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Debt Management Annual Review: Year 2022 tested the adaptability of markets, societies and government borrowing

In the sovereign bond markets, prices adjusted to higher interest rates but demand for Finnish government bonds remained strong. In Europe, the slowdown of economic growth and support packages to compensate for the rise in energy prices will bring much supply to the sovereign debt market, creating a very competitive issuance environment for 2023.

In 2022, the Finnish government successfully carried out an issuance programme totaling EUR 34.1 billion. Net borrowing amounted to EUR 12.7 billion.

At the end of 2022, central government debt totaled EUR 141.6 billion (51.6% of GDP, compared to 51.2% of GDP in 2021). Public debt in relation to GDP was 71.7% (72.4% in 2021).

The borrowing year 2022 was an eventful one, marked above all by the Russian invasion of Ukraine, followed by energy crisis, high inflation, the rapid rise of interest rates and the change in monetary policy as central banks started to gradually reducing their exceptional asset purchasing programmes. Even though the market had already prepared for higher rates before the Russian attack, this increase was much faster than expected.

“The long-term interest rates rose by three percentage points in ten months, and on top of that came so many different factors with interdependencies no one could see clearly of in advance. So much happened in one year that forming the big picture was, at times, very challenging,” says Teppo Koivisto, Director of Finance at the State Treasury.

Strong credit rating and solid funding strategy are Finnish assets in the sovereign bond market

On the other hand, the higher rates have resulted in an allocation change back to the fixed income markets. Government bonds are sought after by investors, but with plenty of supply, there is much competition too between issuers.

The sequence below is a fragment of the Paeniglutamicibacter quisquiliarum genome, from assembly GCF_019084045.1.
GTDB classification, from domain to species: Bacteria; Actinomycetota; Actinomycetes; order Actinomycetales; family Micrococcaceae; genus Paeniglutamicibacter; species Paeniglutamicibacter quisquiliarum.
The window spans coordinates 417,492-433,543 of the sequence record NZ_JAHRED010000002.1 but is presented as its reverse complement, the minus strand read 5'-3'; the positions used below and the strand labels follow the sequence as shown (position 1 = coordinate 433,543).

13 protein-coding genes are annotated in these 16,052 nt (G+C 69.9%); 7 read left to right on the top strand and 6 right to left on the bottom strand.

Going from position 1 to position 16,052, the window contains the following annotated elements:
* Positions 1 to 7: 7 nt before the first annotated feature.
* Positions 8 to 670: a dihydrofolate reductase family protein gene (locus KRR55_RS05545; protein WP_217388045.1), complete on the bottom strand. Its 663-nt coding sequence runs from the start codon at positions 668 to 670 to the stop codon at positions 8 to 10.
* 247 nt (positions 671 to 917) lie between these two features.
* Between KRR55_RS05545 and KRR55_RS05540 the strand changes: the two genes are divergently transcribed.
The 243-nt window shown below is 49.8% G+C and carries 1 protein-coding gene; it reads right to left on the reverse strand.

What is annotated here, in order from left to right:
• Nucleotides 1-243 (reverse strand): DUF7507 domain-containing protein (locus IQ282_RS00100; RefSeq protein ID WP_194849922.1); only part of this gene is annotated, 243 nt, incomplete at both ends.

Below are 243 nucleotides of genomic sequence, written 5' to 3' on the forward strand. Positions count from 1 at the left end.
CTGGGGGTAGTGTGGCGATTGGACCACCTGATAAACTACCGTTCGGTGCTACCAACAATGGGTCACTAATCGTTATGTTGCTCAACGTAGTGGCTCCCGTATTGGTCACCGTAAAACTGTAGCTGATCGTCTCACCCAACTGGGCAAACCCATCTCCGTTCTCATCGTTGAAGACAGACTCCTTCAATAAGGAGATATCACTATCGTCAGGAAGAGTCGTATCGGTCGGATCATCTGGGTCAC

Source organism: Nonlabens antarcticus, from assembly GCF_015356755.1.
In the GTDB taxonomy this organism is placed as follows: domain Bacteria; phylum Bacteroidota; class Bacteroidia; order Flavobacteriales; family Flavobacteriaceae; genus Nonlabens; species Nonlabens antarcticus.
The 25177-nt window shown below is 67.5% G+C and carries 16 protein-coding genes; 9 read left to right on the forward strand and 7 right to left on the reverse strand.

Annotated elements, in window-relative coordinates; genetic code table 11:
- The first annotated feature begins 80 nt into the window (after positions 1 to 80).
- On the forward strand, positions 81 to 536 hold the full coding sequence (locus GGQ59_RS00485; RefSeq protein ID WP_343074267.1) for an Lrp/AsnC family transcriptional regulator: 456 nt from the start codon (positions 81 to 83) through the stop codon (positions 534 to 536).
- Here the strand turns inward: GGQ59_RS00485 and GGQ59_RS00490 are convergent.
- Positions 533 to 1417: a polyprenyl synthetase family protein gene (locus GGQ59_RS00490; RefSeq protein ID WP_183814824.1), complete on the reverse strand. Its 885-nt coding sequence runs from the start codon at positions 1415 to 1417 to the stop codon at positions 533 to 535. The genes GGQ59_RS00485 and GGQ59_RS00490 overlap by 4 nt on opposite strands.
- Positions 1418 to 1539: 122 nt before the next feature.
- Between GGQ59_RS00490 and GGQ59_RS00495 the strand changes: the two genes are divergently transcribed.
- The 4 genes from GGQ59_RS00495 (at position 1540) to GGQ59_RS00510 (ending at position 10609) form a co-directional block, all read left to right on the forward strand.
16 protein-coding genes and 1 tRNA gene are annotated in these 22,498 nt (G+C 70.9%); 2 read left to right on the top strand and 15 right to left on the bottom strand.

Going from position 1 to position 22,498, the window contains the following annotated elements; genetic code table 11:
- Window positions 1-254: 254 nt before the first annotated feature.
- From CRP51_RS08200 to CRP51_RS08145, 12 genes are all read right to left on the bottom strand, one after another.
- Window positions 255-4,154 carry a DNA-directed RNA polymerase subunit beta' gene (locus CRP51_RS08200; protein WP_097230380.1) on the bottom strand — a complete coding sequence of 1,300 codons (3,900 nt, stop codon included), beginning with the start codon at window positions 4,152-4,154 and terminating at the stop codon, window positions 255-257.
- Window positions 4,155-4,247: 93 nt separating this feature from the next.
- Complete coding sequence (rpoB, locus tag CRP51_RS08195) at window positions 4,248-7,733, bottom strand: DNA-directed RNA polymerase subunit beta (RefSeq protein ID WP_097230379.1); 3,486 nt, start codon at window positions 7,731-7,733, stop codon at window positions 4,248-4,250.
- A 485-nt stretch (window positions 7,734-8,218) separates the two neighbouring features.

According to Koivisto, this puts investors to a centre stage. This is reflected in the fact that government bonds of the biggest issuers and EU have sold well as investors look for large amounts and liquidity that comes with it. For a smaller but frequent issuer like Finland, it simply means that things need to be done the right way.

Although year 2022 was exceptional in the financial markets, there were no changes in the investor allocation of the Finnish government bonds. The same investors continue to buy Finnish bonds.

“Of course you need to have a strong credit rating. But it’s also the predictability and stability of your issuance strategy that safeguards the investor base. For this reason, the Republic of Finland repeats the same strategy year after year”, says Koivisto.

Special focus on energy: Finland is firmly on the path towards green transition

The Debt Management Annual Review summarises Finnish government borrowing and liquidity management in 2022. For this year’s edition, the focus is on energy. Professor Veli-Pekka Tynkkynen of University of Helsinki has written an article on the Finnish “Ruxit” and energy security, emphasising how the energy transition can only be encouraged in Europe with a much better understanding of the cross-linkages characterising the current energy crisis. In the second theme article, Riku Huttunen, Director General of Energy Department in the Finnish Government, gives a review of Finland’s progress towards the green transition and national target of carbon neutrality in 2035.

Both authors estimate that Finland’s energy system and society adapted well to the new situation created by the Russian energy war – thanks to good preparedness, Finland’s top-class security of supply thinking and the high share of clean energy in the energy mix.

According to Teppo Koivisto, year 2022 proved the power that the markets and societies have in adapting to new circumstances.

“The energy crisis is a good example of how great a change may occur in one year.”

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